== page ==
Thursday, February 25, 2016 [Tweets] [Favorites]

Apple Working on Removing iOS Backdoor

Matt Apuzzo and Katie Benner (comments):

Apple engineers have already begun developing new security measures that would make it impossible for the government to break into a locked iPhone using methods similar to those now at the center of a court fight in California, according to people close to the company and security experts.

John Gruber:

The way the iPhone works today, when put into recovery mode you can restore the operating system without entering the device passcode. The only restriction is that the version of iOS to be installed must be properly signed by Apple.


I think what Apple is leaking here is that they’re going to change this (perhaps as soon as this year’s new iPhone 7), so that you can’t install a new version of iOS, even in recovery mode, without entering the device’s passcode. (I think they will also do the same for firmware updates to the code that executes on the Secure Enclave — it will require a passcode lock.)

If you do a full restore, you can install a new version of the OS without the passcode, but this wipes the data.

It’s understandable that Tim Cook wants the conversation to be about the FBI asking Apple to build a backdoor. But I think a more accurate description is that the backdoor already exists. Apple today could update the OS to remove security protections, without wiping the data. The dispute with the FBI is that Apple doesn’t want to use the backdoor. And now it is working to remove it.

Previously: FBI Asks Apple for Secure Golden Key.

Update (2016-02-29): Leif Ryge (via Alexis Gallagher):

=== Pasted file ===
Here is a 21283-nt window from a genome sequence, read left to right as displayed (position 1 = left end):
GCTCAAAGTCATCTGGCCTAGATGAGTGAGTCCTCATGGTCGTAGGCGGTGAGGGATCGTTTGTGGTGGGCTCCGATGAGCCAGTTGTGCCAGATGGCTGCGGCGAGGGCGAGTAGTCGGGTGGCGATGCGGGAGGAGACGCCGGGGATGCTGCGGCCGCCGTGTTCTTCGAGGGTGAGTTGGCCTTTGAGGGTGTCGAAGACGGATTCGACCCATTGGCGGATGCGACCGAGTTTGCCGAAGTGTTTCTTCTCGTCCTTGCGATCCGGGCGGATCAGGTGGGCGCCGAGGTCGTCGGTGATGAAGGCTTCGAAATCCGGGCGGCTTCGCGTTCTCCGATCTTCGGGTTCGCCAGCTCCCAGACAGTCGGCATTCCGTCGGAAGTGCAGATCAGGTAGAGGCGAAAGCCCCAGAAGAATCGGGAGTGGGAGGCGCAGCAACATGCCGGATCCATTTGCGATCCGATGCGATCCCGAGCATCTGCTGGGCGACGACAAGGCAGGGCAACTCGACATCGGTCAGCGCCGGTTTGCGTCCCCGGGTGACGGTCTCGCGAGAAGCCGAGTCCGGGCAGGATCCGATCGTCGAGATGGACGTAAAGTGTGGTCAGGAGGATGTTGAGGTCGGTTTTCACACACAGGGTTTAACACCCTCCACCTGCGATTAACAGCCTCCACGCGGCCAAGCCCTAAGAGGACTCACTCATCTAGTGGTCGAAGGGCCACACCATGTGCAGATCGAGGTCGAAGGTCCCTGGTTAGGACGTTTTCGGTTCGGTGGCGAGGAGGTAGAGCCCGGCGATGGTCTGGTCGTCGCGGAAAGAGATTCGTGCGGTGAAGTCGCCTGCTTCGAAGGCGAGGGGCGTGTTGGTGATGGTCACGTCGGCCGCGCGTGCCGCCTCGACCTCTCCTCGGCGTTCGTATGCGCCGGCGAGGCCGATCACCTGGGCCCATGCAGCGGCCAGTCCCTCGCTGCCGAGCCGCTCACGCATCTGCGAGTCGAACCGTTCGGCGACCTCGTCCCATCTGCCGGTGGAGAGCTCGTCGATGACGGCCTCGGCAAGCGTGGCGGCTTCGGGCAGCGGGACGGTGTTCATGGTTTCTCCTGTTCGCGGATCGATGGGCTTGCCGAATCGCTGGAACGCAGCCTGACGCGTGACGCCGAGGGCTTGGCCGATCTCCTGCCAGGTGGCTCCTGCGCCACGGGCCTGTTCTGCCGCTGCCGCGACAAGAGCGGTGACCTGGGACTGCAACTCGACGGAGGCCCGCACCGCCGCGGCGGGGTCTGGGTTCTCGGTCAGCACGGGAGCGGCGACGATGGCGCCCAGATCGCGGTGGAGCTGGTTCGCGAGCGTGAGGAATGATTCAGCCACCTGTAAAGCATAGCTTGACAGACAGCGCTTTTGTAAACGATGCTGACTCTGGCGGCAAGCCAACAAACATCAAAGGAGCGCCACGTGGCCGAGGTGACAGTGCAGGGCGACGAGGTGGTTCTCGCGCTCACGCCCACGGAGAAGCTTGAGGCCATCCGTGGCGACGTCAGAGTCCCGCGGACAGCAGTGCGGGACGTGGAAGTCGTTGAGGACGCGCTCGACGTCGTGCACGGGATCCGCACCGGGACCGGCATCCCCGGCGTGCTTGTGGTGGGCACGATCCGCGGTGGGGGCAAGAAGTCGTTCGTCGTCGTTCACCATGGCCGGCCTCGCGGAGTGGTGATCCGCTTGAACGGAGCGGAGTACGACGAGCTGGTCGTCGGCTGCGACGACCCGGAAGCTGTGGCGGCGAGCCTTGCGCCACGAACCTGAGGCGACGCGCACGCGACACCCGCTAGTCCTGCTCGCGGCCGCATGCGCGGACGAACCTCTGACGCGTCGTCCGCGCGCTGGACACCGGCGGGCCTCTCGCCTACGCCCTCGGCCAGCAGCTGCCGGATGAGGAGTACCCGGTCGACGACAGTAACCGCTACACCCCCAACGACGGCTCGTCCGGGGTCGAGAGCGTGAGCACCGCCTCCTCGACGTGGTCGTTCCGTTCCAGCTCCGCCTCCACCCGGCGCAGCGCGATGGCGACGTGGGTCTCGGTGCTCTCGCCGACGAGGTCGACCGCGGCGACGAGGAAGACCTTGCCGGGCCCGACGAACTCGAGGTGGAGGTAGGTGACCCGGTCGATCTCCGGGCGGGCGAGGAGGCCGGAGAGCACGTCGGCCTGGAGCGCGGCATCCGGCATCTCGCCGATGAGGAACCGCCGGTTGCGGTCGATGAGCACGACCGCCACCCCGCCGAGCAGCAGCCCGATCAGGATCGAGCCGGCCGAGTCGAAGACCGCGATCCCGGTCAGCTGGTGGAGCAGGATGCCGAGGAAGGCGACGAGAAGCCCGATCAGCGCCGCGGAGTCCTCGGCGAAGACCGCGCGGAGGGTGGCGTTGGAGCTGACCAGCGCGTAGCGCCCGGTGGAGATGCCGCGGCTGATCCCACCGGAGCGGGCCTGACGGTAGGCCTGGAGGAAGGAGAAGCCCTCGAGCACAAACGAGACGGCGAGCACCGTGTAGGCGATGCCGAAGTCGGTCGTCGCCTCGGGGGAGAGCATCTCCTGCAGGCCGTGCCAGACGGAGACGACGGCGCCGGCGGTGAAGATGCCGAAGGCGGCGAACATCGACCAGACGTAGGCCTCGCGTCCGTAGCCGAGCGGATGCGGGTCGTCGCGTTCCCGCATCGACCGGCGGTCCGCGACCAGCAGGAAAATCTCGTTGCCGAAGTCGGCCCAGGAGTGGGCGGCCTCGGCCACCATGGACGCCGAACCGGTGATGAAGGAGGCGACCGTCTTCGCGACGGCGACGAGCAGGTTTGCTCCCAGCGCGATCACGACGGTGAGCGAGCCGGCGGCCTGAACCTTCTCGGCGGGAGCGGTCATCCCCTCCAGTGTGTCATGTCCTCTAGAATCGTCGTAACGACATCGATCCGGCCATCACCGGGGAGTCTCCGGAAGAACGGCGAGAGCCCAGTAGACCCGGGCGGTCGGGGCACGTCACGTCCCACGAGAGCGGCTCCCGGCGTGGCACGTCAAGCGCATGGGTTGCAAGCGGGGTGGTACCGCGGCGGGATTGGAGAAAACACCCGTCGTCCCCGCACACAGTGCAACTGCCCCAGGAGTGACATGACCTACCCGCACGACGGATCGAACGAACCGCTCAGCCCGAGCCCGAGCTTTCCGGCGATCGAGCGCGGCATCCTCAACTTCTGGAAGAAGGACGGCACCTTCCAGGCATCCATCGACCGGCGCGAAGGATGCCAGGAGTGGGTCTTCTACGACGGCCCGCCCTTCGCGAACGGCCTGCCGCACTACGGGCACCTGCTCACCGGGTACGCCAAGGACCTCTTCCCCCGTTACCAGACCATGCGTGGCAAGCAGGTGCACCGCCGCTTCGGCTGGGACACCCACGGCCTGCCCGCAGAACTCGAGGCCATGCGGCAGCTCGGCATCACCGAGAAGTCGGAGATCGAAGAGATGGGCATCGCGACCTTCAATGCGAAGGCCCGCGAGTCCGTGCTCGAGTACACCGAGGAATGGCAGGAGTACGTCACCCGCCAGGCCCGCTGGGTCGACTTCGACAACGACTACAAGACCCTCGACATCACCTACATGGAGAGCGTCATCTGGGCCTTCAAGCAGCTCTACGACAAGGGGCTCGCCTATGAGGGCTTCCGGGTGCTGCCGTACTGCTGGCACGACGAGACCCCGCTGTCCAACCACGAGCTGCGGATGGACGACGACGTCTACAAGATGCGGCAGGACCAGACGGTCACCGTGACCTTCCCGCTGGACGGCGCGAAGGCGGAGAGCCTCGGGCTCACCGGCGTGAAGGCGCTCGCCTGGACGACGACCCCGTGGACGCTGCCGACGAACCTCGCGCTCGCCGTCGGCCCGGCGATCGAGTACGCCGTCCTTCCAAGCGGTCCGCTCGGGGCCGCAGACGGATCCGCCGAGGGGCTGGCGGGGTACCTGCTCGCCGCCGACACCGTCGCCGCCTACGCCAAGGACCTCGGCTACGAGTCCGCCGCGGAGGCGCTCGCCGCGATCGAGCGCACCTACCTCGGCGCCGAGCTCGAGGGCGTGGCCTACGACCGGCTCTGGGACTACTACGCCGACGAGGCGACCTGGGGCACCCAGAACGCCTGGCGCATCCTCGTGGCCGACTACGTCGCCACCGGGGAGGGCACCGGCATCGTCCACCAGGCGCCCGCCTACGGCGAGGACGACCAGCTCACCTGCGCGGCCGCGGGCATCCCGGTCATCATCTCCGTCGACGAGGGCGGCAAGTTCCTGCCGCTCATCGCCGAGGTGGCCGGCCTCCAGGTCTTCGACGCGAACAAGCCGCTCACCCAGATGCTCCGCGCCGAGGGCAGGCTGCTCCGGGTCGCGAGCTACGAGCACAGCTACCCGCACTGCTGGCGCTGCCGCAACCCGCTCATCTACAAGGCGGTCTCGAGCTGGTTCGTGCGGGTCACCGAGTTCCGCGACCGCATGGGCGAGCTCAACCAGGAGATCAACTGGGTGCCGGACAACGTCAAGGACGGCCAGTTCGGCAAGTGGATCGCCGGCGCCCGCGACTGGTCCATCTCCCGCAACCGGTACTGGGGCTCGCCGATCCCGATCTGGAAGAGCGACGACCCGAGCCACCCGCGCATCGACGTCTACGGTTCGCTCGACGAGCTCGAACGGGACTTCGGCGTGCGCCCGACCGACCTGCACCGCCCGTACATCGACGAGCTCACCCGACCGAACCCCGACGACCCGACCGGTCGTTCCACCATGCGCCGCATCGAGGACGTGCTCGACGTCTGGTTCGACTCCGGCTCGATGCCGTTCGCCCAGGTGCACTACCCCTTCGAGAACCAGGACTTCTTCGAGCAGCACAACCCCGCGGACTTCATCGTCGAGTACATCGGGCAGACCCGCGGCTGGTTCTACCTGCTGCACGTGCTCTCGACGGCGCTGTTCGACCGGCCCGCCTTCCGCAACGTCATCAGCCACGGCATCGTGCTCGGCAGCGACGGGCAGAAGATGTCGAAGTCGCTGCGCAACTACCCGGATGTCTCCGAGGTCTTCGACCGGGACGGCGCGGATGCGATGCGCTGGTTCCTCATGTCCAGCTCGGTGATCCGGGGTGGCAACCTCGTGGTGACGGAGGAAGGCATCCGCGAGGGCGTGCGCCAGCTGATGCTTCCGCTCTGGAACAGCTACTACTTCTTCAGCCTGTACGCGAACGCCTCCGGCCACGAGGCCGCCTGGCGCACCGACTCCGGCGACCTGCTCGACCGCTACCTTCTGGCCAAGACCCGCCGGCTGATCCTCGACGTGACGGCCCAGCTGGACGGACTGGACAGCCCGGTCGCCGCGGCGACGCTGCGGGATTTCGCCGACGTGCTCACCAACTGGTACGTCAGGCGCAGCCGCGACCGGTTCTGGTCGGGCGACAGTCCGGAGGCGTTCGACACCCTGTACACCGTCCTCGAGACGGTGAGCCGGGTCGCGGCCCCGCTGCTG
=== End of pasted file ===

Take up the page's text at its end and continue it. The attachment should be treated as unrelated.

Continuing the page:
So when Apple says the FBI is trying to “force us to build a backdoor into our products,” what they are really saying is that the FBI is trying to force them to use a backdoor which already exists in their products. (The fact that the FBI is also asking them to write new software is not as relevant, because they could pay somebody else to do that. The thing that Apple can provide which nobody else can is the signature.)

Is it reasonable to describe these single points of failure as backdoors? I think many people might argue that industry-standard systems for ensuring software update authenticity do not qualify as backdoors, perhaps because their existence is not secret or hidden in any way. But in the present Apple case where they are themselves using the word “backdoor,” abusing their cryptographic single point of failure is precisely what the FBI is demanding.

Update (2016-03-03): Alexis Gallagher:

Part of Apple’s defense rests on the fact that they don’t have the passcode, and the FBI is ordering them to create new software. […] What happens to Apple’s legal position if the FBI “only” orders Apple to hand over the signing keys (poor man’s passcode)?


Then the gov't will require they flash the firmware, or require that the hardware with the firmware be swapped out.

But I thought the barrier to entry was the "10 strikes and you're out" with the passcode. Seems like that'll always be the weak link. Make it easier to crack the passcode, and you can do whatever you wantafterwards. At some point, you've got to run "unencrypted" code on the processor, and there's your worst-case attack vector. You can find the passcode without wiping.

It's all zeroes and ones. Until that's changed, there will be ways to exploit hardware in hand. You simply can't make an uncrackable computer, and especially not when the cracker has the source to the OS.

@Ruffin The main barrier is the speed/delay, not the 10 strikes. My understanding is that the speed can be enforced in hardware. I think you are underestimating the secure enclave and how it prevents the processor from dealing with unencrypted data. Please see this post. It seems like to crack it you would need to somehow open it up and read the hardware key with a microscope.

[…] Indeed, the backdoor is already there in that current phones will accept software updates signed by Apple, without wiping the user data. So, in theory, the FBI could simply compel Apple to hand over its signing key and then build itself the tool that it wants. The line of argument about government conscripting Apple engineers to do custom software development is a red herring. […]

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